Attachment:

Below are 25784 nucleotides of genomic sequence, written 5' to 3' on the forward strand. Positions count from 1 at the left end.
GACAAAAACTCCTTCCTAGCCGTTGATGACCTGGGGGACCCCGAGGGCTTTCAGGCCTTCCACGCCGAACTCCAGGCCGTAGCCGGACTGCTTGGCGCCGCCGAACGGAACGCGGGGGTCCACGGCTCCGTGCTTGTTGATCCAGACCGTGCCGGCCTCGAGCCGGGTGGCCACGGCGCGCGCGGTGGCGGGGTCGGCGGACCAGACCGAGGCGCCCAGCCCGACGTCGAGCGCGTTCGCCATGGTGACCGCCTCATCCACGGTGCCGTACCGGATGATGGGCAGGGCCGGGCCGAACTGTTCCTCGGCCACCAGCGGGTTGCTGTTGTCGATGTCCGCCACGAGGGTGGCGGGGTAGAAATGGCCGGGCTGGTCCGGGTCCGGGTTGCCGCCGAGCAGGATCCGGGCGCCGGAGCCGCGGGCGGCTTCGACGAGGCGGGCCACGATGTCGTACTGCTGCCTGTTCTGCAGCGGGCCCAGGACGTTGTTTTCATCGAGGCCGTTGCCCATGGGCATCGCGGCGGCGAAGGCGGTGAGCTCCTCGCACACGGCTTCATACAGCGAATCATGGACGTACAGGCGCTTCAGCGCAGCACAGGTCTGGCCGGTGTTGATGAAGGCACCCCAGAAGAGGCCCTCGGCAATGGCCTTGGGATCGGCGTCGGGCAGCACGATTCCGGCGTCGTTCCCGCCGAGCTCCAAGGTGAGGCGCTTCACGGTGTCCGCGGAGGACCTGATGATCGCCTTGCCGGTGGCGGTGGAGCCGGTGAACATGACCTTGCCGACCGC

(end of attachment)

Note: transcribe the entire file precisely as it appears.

Below are 25784 nucleotides of genomic sequence, written 5' to 3' on the forward strand. Positions count from 1 at the left end.
GACAAAAACTCCTTCCTAGCCGTTGATGACCTGGGGGACCCCGAGGGCTTTCAGGCCTTCCACGCCGAACTCCAGGCCGTAGCCGGACTGCTTGGCGCCGCCGAACGGAACGCGGGGGTCCACGGCTCCGTGCTTGTTGATCCAGACCGTGCCGGCCTCGAGCCGGGTGGCCACGGCGCGCGCGGTGGCGGGGTCGGCGGACCAGACCGAGGCGCCCAGCCCGACGTCGAGCGCGTTCGCCATGGTGACCGCCTCATCCACGGTGCCGTACCGGATGATGGGCAGGGCCGGGCCGAACTGTTCCTCGGCCACCAGCGGGTTGCTGTTGTCGATGTCCGCCACGAGGGTGGCGGGGTAGAAATGGCCGGGCTGGTCCGGGTCCGGGTTGCCGCCGAGCAGGATCCGGGCGCCGGAGCCGCGGGCGGCTTCGACGAGGCGGGCCACGATGTCGTACTGCTGCCTGTTCTGCAGCGGGCCCAGGACGTTGTTTTCATCGAGGCCGTTGCCCATGGGCATCGCGGCGGCGAAGGCGGTGAGCTCCTCGCACACGGCTTCATACAGCGAATCATGGACGTACAGGCGCTTCAGCGCAGCACAGGTCTGGCCGGTGTTGATGAAGGCACCCCAGAAGAGGCCCTCGGCAATGGCCTTGGGATCGGCGTCGGGCAGCACGATTCCGGCGTCGTTCCCGCCGAGCTCCAAGGTGAGGCGCTTCACGGTGTCCGCGGAGGACCTGATGATCGCCTTGCCGGTGGCGGTGGAGCCGGTGAACATGACCTTGCCGACCGC